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A Day in The Life of Systems Engineer Cherie Cain

Cherie Cain is a Senior Principal Systems Engineer at Collins Aerospace. Read on to learn more about her work in aircraft systems and how you can #BeThatEngineer!
A Day in The Life of Systems Engineer Cherie Cain - Systems Engineer

As a kid, I always liked math and science, especially astronomy. However, as a thirteen-year-old, I wanted to write novels. That changed in high school, when my enjoyment of math and science outpaced my interest in English class. While considering college majors that matched my interest in math and science, I started exploring engineering, with thoughts of working for NASA one day. My high school physics teacher, Ann Smart, found local engineering programs to help with my exploration. One of the programs was “A Day in the Life of an Engineer,” conducted by the University of New Orleans SWE section. I decided that day that I wanted to be an engineer.

I also discovered one of my neighbors was an engineer working on the external fuel tanks for the space shuttle. When I told him that I was considering Aerospace Engineering, he suggested I select Mechanical Engineering, which at the time would provide more career options but still allow me to pursue a career in the aerospace industry. I followed his advice and majored in Mechanical Engineering.

I earned my Bachelor of Science and Master of Science in Mechanical Engineering from Tulane University. While at Tulane, I interned in the petrochemical industry. I started my professional career working on chemical analysis equipment as a Manufacturing Engineer. In this role, I developed process and product improvements to improve the quality and manufacturability of different chemical analysis and sampling equipment. I also worked in the defense industry as a Mechanical Engineering Designer, working on mechanical modifications for military shelters. I then transitioned into Systems Engineering work as a Systems Integration Engineer in the aerospace industry. I liked seeing the bigger picture of how the systems I was helping to develop came together and integrated into the larger aircraft system. My work is so enjoyable that I recently earned an additional Master of Engineering degree in Systems Engineering from Worcester Polytechnic Institute through the Raytheon Technologies Employee Scholar Program. Through this program, Raytheon paid for all of the expenses of my graduate degree while I worked full-time.

I am currently a Senior Principal Systems Engineer for Collins Aerospace, a unit of Raytheon Technologies. I lead cross-functional teams to design, improve, and support air management systems on commercial aircraft. Air management systems provide conditioned air to the cockpit and cabins on the aircraft. These systems also include fuel inerting, which makes sure the fuel needed to power the aircraft will not combust. This works by reducing the oxygen content of the ullage, or air volume above the fuel, in the aircraft fuel tank. As fuel is consumed during flight, there is less fuel in the tank and the remaining oxygen in the ullage is replaced by non-flammable inert gas. I get to work with our airframer customers, or the people that make the aircrafts, that specify how the system needs to perform and integrate into the aircraft.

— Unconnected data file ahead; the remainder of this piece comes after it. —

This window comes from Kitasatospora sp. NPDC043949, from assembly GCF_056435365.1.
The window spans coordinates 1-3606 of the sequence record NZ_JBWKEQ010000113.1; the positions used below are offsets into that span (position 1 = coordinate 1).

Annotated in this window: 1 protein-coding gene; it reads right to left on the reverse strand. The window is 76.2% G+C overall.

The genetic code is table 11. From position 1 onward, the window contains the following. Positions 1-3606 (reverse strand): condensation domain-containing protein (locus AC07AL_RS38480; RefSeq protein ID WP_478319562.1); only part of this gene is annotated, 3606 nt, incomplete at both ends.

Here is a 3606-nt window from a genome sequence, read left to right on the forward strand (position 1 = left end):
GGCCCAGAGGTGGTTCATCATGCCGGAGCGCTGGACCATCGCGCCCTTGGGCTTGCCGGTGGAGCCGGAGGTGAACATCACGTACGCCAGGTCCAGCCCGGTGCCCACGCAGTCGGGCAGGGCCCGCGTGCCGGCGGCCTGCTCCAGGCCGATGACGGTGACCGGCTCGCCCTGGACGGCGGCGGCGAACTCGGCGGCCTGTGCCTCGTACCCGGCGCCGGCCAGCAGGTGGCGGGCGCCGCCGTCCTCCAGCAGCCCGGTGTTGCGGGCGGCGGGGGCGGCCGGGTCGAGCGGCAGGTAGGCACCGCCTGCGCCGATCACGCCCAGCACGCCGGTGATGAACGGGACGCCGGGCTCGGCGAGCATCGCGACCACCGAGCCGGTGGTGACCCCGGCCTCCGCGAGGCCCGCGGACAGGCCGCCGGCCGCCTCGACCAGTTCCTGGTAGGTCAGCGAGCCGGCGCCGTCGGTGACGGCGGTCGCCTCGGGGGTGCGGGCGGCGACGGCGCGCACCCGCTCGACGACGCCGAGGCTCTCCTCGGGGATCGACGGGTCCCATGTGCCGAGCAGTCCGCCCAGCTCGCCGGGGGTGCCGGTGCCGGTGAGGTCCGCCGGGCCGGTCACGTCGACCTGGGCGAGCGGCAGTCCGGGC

Within the cross-functional teams that I lead, I am working with engineers from across many disciplines. We collaborate to design the system architecture, defining the hardware and software that fulfill both the customer’s needs and the system requirements. As we are designing the system, we evaluate if we are meeting all the system requirements by a variety of analyses and tests. After the aircraft has entered into service, we continue to evaluate and implement system improvements, as well as provide support to airframers and airlines. I enjoy working on challenging, complex problems with a team of engineers across different disciplines. Often, you are learning or discovering something new.

To girls interested in engineering, I would advise to be flexible. Stay open to exploring new ideas and opportunities, whether it is selecting a college major, joining projects, or applying for internships. Be comfortable with asking questions. When working in a multi-discipline team, no one person will have all of the background knowledge. Work on your communication and teamwork skills whenever you have a school or work assignment with a partner or team. Engineers rarely accomplish all of their work individually. Consider Systems Engineering if you like understanding how complex systems work and are developed.


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    Kristine Loh

    Kristine Loh is a PhD student in Chemical Engineering at the University of Minnesota - Twin Cities and the “Day in the Life” reporter for the high school SWENext newsletter. She graduated from Drexel University in 2020 with her bachelor’s in Chemical Engineering and her master’s in Materials Science and Engineering.